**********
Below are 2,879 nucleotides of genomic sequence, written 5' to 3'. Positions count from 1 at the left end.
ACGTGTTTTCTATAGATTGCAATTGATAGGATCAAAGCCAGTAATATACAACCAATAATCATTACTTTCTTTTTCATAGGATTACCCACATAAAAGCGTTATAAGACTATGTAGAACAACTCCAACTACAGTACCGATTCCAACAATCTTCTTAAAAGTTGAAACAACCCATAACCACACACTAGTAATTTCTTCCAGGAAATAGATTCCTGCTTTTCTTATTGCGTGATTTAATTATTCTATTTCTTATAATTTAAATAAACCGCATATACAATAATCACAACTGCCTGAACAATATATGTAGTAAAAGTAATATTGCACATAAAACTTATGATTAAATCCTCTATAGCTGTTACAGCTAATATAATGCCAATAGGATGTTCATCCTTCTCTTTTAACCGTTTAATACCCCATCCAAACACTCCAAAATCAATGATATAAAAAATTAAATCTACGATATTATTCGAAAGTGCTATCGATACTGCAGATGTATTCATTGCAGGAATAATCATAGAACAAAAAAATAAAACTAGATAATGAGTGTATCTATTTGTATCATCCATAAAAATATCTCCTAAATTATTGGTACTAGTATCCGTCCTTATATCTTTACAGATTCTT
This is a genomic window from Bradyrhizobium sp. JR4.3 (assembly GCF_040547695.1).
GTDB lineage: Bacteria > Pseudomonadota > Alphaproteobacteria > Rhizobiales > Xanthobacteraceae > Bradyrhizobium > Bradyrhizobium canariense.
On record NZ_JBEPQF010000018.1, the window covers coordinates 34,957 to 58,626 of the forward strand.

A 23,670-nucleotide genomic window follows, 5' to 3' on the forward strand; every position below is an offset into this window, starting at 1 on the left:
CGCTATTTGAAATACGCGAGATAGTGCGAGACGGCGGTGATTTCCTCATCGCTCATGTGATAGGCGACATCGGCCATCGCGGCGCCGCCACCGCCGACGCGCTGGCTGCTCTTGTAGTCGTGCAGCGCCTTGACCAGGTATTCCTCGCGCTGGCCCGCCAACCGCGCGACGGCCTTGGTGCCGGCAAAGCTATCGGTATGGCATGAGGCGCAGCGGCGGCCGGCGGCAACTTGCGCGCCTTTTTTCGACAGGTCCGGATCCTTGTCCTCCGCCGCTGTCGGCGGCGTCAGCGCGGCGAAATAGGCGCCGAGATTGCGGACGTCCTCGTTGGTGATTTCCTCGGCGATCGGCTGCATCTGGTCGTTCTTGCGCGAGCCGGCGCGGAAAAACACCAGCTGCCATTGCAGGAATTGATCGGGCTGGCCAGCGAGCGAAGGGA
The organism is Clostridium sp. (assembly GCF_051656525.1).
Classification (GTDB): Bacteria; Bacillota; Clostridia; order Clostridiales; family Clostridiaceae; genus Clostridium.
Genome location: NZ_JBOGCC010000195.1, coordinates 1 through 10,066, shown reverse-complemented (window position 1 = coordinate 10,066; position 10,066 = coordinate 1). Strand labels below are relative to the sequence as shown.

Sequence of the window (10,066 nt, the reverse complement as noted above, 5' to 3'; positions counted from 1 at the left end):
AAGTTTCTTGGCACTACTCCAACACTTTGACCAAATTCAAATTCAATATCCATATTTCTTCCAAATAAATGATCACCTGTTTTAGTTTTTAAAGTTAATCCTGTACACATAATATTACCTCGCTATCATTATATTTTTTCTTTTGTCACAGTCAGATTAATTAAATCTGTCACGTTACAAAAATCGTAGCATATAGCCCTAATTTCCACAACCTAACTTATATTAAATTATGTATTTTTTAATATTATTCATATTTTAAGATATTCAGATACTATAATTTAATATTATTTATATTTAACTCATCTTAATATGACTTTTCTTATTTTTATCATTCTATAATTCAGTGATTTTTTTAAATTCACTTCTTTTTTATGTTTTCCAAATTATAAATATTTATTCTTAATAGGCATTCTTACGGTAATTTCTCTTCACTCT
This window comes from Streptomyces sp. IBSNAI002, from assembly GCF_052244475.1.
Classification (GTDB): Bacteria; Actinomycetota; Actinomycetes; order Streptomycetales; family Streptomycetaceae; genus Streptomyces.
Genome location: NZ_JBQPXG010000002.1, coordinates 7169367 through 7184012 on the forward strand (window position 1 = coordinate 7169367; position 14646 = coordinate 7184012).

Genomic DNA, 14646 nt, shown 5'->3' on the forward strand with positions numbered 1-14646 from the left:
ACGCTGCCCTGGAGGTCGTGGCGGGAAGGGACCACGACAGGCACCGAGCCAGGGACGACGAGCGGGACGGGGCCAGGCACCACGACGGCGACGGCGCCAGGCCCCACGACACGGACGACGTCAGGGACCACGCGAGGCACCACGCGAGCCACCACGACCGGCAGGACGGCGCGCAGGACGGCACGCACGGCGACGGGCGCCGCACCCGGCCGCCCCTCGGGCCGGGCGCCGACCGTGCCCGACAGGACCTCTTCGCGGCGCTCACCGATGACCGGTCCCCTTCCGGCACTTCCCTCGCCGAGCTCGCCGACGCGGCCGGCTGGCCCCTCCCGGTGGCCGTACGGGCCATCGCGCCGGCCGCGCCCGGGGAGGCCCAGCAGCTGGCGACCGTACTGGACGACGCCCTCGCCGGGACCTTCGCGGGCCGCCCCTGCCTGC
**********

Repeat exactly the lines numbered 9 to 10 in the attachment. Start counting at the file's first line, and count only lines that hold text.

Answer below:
Classification (GTDB): Bacteria; Bacillota; Clostridia; order Clostridiales; family Clostridiaceae; genus Clostridium.
Genome location: NZ_JBOGCC010000195.1, coordinates 1 through 10,066, shown reverse-complemented (window position 1 = coordinate 10,066; position 10,066 = coordinate 1). Strand labels below are relative to the sequence as shown.